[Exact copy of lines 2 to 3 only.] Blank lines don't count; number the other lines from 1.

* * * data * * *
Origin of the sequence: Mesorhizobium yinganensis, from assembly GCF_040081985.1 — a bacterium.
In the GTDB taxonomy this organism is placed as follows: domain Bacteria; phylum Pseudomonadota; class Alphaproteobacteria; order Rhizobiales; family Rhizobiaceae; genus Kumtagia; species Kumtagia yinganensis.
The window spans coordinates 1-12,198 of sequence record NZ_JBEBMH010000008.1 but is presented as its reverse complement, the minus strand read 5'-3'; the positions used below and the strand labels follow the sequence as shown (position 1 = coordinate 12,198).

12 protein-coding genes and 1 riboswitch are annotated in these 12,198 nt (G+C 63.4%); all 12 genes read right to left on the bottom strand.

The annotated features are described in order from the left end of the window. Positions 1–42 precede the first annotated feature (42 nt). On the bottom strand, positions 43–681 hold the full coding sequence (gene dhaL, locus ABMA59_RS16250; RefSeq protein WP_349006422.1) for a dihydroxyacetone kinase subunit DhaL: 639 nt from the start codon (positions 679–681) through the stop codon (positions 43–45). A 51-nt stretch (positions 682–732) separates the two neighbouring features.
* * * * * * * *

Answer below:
In the GTDB taxonomy this organism is placed as follows: domain Bacteria; phylum Pseudomonadota; class Alphaproteobacteria; order Rhizobiales; family Rhizobiaceae; genus Kumtagia; species Kumtagia yinganensis.
The window spans coordinates 1-12,198 of sequence record NZ_JBEBMH010000008.1 but is presented as its reverse complement, the minus strand read 5'-3'; the positions used below and the strand labels follow the sequence as shown (position 1 = coordinate 12,198).